web analytics

I was disappointed to see that the City of Iowa City staff has recommended modifying past Council’s decision to convert Jefferson and Market Streets from one way to two ways. At first glance, this seems to be a superficial, unimportant decision, but it is actually a big deal, signaling that our community remains set in a carbon soaked auto-centric mindset where law enforcement remains the primary method of maintaining safe streets.

Why such a big deal?

First, let me trumpet one way street’s virtues … If you like carbon emitting vehicles, one ways move more cars quickly and efficiently than two way streets.  That’s why in the 60’s and 70’s so many urban planners converted two way streets to one way streets. They work very well at moving large volumes of cars at greater speeds.

But their virtue is their vice.  They move large volumes of vehicles at greater speeds and in many cases, at dangerous speeds for residential neighborhoods. For residential neighborhoods, 25 is the maximum safe speed, and even 20 is more ideal. 35 clearly is not safe in a residential setting.  In historically designed neighborhoods (Pre-WWII), there is very little need for law enforcement to enforce traffic speeds, something that most of us agree is a commendable community safety goal. Think Longfellow Neighborhood in Iowa City. Its narrow streets, grid network and 10 foot lane widths nearly guarantee safe speeds.

The City of Iowa City made very clear commitments to Freedom Riders last summer, and one of the central themes was a commitment to reduce unnecessary contacts with law enforcement without compromising the legitimate need for the important functions that law enforcement do serve. Safe speeds are a legitimate need. Street design allows us to have our cake and eat it too: safe speeds without unnecessary contacts.

Two ways encourage safe speeds by the natural friction of seeing an oncoming vehicle.  Drivers naturally slow down when they see oncoming vehicles.  Conversely, they speed when unobstructed.  When you couple with narrow streets, a very pedestrian friendly safe environment occurs, which encourages walking and biking, two low carbon friendly transportation modes. Better yet, you get this without unnecessary law enforcement contacts.  Don’t get me wrong. We have a lot of great officers! But, speaking as of n of 1, when I ran for City Council, people of color identified unfair harassing contacts with law enforcement in 100% of my conversations. This means not just some, not just majority, but in every conversation with people of color that I completely trust. In the majority of conversations, those mentions were not even the point of the conversation, but as a fact of life, just the way things are, something to endure as part of the Iowa City experience.  These sorts of conversations happened 100% of time when I campaigned for council with people of color. And I have to assume they are just the tip of the iceberg. This was the obvious backdrop to the rage Freedom Rider protesters felt last summer as after the death of George Floyd.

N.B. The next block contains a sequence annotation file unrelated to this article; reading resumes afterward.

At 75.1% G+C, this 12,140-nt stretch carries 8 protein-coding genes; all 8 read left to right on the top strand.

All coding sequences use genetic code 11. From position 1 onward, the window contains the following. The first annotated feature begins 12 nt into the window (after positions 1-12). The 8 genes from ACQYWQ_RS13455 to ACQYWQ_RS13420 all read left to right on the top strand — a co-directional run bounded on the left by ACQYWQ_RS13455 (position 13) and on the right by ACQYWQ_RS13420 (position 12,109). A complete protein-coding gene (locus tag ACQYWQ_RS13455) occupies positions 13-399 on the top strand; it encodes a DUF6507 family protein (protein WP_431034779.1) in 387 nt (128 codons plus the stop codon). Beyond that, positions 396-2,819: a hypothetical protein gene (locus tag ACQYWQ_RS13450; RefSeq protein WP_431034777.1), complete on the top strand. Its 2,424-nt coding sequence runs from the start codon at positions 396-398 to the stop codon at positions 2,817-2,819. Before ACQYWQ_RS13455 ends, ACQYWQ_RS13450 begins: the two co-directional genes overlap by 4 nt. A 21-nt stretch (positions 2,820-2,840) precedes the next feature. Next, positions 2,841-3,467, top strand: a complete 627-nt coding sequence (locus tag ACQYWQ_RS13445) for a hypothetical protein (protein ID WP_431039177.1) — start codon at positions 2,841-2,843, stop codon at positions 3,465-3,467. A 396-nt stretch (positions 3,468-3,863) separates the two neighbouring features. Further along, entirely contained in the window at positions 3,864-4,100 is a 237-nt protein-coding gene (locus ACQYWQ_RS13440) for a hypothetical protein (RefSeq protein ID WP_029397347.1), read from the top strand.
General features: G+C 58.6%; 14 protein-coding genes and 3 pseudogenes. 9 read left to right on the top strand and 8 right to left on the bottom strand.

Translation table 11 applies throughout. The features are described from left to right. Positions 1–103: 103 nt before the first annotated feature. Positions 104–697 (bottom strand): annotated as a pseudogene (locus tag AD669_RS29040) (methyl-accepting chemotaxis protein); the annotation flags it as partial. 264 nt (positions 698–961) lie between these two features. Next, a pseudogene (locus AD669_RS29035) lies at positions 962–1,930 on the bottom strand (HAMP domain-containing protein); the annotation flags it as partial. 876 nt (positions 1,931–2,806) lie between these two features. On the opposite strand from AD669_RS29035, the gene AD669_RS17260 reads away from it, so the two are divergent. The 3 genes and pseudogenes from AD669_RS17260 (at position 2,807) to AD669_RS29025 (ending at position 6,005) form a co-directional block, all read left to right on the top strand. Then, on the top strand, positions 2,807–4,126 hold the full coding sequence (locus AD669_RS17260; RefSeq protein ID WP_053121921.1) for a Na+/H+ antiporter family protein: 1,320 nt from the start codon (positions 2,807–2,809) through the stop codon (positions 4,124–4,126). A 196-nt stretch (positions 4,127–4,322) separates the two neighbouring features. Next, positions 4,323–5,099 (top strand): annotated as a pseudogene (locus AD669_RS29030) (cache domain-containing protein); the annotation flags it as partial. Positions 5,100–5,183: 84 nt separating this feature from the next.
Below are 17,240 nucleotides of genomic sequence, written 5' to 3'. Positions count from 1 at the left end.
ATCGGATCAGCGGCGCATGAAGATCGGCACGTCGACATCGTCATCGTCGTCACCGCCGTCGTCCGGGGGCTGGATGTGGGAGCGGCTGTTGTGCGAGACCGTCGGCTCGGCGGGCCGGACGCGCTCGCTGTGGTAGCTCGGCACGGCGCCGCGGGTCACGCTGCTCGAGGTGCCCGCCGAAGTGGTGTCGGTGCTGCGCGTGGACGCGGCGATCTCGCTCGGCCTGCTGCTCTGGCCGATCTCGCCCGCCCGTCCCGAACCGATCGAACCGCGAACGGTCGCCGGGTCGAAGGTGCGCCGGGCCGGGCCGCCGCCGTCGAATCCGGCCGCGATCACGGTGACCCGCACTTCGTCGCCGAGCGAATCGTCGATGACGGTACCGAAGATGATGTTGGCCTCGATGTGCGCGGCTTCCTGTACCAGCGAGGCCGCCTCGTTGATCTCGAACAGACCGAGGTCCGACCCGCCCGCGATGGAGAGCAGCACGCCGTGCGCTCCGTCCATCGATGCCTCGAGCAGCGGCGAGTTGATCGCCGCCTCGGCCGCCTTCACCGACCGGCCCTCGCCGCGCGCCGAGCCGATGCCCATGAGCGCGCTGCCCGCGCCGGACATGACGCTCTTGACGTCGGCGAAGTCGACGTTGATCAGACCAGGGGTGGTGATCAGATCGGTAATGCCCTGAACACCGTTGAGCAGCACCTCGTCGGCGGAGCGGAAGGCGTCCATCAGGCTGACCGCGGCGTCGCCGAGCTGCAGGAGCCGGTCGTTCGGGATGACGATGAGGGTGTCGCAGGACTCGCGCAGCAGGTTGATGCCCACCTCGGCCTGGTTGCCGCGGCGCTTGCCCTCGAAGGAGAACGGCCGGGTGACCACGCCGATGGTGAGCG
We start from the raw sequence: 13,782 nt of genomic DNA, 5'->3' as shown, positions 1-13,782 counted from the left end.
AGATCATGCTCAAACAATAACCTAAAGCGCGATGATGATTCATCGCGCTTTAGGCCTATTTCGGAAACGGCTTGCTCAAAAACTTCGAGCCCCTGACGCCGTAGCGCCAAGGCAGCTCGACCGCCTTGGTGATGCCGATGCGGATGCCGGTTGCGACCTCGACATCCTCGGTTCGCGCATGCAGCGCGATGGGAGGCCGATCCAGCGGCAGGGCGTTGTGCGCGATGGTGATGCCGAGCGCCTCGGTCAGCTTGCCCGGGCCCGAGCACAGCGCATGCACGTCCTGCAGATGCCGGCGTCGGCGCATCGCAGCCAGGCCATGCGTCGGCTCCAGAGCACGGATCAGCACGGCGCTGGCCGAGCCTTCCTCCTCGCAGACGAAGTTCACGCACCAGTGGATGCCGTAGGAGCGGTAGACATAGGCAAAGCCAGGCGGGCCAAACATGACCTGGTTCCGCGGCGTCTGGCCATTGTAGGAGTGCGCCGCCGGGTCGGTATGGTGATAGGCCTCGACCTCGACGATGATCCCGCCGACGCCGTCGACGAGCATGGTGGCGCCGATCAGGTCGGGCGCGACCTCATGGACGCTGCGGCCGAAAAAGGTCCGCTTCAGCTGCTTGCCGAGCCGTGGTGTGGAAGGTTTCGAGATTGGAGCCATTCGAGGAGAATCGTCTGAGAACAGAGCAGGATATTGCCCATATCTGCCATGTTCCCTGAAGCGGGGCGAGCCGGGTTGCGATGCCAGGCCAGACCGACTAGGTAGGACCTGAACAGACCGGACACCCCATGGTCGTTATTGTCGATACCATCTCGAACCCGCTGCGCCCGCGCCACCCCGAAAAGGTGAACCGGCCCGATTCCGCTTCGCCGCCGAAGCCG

They protested, made demands, and most importantly, the Iowa City Council promised to meet many of those key demands, including most importantly, reducing unnecessary contacts with law enforcement. Traffic enforcement clearly serves an important function of law enforcement, but it becomes much less necessary if street design can achieve the same outcome. Two ways are a critical aspect achieving that goal.

In addition to safe speeds, two ways also eliminate an entire category of one way ticket violations.  Iowa City can be very confusing for new arrivals to the area, especially its one ways.  Nearly everyone of us has experienced waiving at a driver confused about one of the many one ways.  I don’t have the data on number of one way ticket violations by law enforcement, but Jefferson and Market are key East/West city streets.  I would anticipate that a significant number of one way violations do occur, especially late at night.

And less than 8 months of having made those promises, Iowa City staff has recommended changing the Jefferson/Market conversions without a work session or consulting with Council first. Now, the ball lies with the Council. Will they override staff’s recommendation or will they defer based upon “micromanaging” critique? Staff’s purpose is to carry out the strategic plan of council and that includes carrying out the promises that Council made last summer.

And on racial justice issues, I absolutely want Council “micromanaging” Council’s commitment to the promises it made to protesters last summer. Those promises were made and they must be kept.  Two way streets promote legitimate needs of safe streets while reducing unnecessary contacts with law enforcement, a felicitous stacking of urban planning functions.

This will be a key test of Council’s leadership.  I am hoping they do the right thing: reversing staff’s recommendation and leaving the prior one way to two way Jefferson/Market conversion in place.

If you’re interested in reading more on the virtues of two ways, read Jeff Speck’s Walkable City.